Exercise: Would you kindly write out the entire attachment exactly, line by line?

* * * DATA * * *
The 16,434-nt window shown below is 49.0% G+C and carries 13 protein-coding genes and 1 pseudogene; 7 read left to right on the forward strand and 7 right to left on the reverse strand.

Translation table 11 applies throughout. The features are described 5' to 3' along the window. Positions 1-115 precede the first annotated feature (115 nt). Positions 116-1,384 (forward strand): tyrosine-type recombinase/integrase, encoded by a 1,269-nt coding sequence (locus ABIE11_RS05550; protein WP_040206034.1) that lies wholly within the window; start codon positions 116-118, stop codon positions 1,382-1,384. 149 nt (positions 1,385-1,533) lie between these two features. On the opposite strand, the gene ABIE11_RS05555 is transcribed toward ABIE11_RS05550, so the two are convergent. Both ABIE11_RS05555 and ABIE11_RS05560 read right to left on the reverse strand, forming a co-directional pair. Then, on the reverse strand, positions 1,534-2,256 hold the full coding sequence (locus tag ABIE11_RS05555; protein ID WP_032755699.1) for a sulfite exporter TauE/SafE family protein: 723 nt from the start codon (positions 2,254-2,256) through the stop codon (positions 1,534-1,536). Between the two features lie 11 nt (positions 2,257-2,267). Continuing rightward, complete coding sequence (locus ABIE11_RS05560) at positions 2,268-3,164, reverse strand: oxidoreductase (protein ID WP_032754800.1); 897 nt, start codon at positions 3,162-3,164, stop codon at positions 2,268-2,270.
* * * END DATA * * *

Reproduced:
The 16,434-nt window shown below is 49.0% G+C and carries 13 protein-coding genes and 1 pseudogene; 7 read left to right on the forward strand and 7 right to left on the reverse strand.

Translation table 11 applies throughout. The features are described 5' to 3' along the window. Positions 1-115 precede the first annotated feature (115 nt). Positions 116-1,384 (forward strand): tyrosine-type recombinase/integrase, encoded by a 1,269-nt coding sequence (locus ABIE11_RS05550; protein WP_040206034.1) that lies wholly within the window; start codon positions 116-118, stop codon positions 1,382-1,384. 149 nt (positions 1,385-1,533) lie between these two features. On the opposite strand, the gene ABIE11_RS05555 is transcribed toward ABIE11_RS05550, so the two are convergent. Both ABIE11_RS05555 and ABIE11_RS05560 read right to left on the reverse strand, forming a co-directional pair. Then, on the reverse strand, positions 1,534-2,256 hold the full coding sequence (locus tag ABIE11_RS05555; protein ID WP_032755699.1) for a sulfite exporter TauE/SafE family protein: 723 nt from the start codon (positions 2,254-2,256) through the stop codon (positions 1,534-1,536). Between the two features lie 11 nt (positions 2,257-2,267). Continuing rightward, complete coding sequence (locus ABIE11_RS05560) at positions 2,268-3,164, reverse strand: oxidoreductase (protein ID WP_032754800.1); 897 nt, start codon at positions 3,162-3,164, stop codon at positions 2,268-2,270.